News

9 Reasons TV Animation Is Red Hot Right Now — From Rick and Morty Riots to a DuckTales Reboot and On

Animated shows are the some of the best of what's on TV now — and there's more to come!

by | October 11, 2017 | Comments

Are we living in the golden age of the animated comedy series? Sure, series like The Flintstones and The Jetsons got the TV trend started, but back then there were only three networks. Now that there’s Disney Channel, FX, Cartoon Network/Adult Swim, and streaming services in the mix — there’s more TV animation than ever.

But why now?

Rotten Tomatoes took a look at the ratings, reviews, and cultural impact of today’s crop of animated shows to figure out why animation is so hot in 2017. Here are nine signs we are, in fact, living through a golden age of animated TV comedy.


1. RICK AND MORTY LITERALLY CAUSED A RIOT

Up 81 percent in viewership from season 2, season 3’s Rick and Morty finale had 1.5 million viewers between 18-49. Those are Modern Family numbers, and let’s face it, the only demographic advertisers care about. Big Bang Theory scores higher, but Big Bang didn’t have fast-food customers rioting.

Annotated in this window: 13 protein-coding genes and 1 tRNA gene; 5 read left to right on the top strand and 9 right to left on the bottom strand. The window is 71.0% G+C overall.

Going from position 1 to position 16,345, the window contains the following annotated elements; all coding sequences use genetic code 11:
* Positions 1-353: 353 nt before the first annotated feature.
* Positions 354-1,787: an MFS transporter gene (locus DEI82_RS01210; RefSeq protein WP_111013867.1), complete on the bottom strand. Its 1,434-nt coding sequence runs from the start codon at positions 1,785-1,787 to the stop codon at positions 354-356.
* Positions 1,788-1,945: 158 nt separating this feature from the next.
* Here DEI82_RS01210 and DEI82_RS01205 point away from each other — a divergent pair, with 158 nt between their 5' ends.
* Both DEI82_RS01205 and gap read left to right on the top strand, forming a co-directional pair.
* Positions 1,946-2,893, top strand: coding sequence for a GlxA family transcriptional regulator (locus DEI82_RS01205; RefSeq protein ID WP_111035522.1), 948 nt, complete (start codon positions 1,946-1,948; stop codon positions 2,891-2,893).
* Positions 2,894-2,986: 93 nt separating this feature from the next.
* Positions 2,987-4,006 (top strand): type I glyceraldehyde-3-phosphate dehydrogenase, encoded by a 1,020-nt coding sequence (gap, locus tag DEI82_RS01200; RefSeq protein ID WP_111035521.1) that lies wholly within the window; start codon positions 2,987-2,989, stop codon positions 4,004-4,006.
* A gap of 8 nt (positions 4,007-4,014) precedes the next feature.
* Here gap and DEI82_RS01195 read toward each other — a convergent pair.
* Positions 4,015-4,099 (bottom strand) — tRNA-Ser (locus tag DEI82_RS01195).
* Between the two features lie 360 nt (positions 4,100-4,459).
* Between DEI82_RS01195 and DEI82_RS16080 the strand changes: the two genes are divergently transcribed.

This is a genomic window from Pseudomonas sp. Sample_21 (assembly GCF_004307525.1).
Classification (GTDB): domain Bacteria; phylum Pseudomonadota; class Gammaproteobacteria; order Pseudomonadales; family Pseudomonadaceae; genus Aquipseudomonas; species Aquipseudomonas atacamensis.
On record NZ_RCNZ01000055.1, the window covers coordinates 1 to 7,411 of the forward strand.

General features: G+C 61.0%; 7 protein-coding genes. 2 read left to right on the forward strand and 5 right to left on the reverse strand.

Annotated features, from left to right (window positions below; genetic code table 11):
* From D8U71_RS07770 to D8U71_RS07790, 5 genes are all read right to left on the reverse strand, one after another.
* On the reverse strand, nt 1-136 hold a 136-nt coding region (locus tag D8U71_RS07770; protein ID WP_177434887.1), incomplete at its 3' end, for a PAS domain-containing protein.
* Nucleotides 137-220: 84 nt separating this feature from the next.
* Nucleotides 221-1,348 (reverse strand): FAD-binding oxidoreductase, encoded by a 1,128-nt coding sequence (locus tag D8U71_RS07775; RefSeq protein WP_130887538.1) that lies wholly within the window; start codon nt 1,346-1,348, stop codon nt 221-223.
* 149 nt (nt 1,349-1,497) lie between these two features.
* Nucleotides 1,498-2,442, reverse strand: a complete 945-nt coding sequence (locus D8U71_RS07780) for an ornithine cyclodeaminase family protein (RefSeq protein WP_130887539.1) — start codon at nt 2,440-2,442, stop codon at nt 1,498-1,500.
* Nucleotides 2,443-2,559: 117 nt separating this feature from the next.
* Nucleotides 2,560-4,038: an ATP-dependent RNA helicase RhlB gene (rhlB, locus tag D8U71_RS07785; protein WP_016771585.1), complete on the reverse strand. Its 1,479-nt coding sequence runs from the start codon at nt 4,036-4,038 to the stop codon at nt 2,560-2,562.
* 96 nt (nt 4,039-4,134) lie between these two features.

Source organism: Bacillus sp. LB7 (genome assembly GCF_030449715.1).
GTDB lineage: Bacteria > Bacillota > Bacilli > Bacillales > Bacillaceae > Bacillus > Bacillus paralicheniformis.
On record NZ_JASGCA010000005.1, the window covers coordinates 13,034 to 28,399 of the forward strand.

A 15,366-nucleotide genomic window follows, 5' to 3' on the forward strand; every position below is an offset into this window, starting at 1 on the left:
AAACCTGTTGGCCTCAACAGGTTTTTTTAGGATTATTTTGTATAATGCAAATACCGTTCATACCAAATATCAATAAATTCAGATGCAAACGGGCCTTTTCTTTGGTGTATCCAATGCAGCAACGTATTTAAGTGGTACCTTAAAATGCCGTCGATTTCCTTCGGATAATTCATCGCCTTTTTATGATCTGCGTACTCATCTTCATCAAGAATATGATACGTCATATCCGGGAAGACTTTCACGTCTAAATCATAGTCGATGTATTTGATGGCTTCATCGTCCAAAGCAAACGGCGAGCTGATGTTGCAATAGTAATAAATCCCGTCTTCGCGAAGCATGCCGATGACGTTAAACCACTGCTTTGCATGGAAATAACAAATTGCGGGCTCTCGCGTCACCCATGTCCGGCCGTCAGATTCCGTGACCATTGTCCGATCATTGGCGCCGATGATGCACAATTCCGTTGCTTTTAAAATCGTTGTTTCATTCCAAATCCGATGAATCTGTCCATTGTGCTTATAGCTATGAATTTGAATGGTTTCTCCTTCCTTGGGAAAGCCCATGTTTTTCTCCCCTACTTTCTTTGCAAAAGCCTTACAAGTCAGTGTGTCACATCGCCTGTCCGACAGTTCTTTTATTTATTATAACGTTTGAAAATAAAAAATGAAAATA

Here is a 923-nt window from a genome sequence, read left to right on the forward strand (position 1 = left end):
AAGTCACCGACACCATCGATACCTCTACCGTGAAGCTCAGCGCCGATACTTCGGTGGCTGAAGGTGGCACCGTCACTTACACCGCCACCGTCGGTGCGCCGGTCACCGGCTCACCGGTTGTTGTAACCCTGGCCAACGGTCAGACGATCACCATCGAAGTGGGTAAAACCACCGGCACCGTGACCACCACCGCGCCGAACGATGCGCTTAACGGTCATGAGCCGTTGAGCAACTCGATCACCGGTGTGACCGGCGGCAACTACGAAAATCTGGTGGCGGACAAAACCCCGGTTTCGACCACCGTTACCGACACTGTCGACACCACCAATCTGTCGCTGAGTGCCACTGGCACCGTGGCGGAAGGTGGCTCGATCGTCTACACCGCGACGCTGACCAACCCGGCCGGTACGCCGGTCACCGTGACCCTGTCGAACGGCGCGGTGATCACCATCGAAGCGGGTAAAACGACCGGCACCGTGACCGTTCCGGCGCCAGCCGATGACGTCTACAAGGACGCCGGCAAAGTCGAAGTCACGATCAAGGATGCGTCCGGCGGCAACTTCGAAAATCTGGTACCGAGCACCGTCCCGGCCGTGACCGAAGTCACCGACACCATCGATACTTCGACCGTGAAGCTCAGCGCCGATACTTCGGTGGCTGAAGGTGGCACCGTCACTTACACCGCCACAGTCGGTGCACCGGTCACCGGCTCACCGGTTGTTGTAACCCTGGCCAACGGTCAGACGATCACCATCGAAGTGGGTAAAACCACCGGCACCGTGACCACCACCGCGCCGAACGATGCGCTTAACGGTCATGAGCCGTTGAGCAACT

Proof of the show’s reach: McDonald’s tried to hijack those Rick and Morty fans by bringing back the 1998 limited-edition Mulan Szechuan dipping sauce that Rick mentions in the season 3 premiere. But even the burger joint that serves billions and billions underestimated the demand of Rick and Morty fans. The Szechuan promo was a bust as locations ran out of sauce quickly or never got the sauce at all, turning unhappy customers away with the same old barbecue or honey mustard. McDonald’s has since promised to make more of the sauce to meet demand.


2. BOB’S BURGERS: THE MOVIE IS COMING IN 2020

The Simpsons have already made it to the big screen, and now another show from Fox’s Sunday night “Animation Domination” programming block is poised to dominate the box office. Now in its eighth season, Bob’s Burgers has a movie due in 2020, which all but guarantees the show will make it to season 10 or 11. The Simpsons made its movie around its 18th season, so Bob’s is on the fast track to catch up to the legendary series. Animation takes a long time — an average of nine months for a single episode — so three years for a movie sounds about right. Creator Loren Bouchard knows he’s got a lot to live up to.

“We’re thrilled to be invited to bring Bob’s Burgers to the big screen,” Bouchard said in a statement announcing the news. “We know the movie has to scratch every itch the fans of the show have ever had, but it also has to work for all the good people who’ve never seen the show. We also know it has to fill every inch of the screen with the colors and the sounds and the ever so slightly greasy texture of the world of Bob’s – but most of all it has to take our characters on an epic adventure. In other words, it has to be the best movie ever made. But no pressure, right?!”

The Bob’s Burgers movie will release July 17, 2020.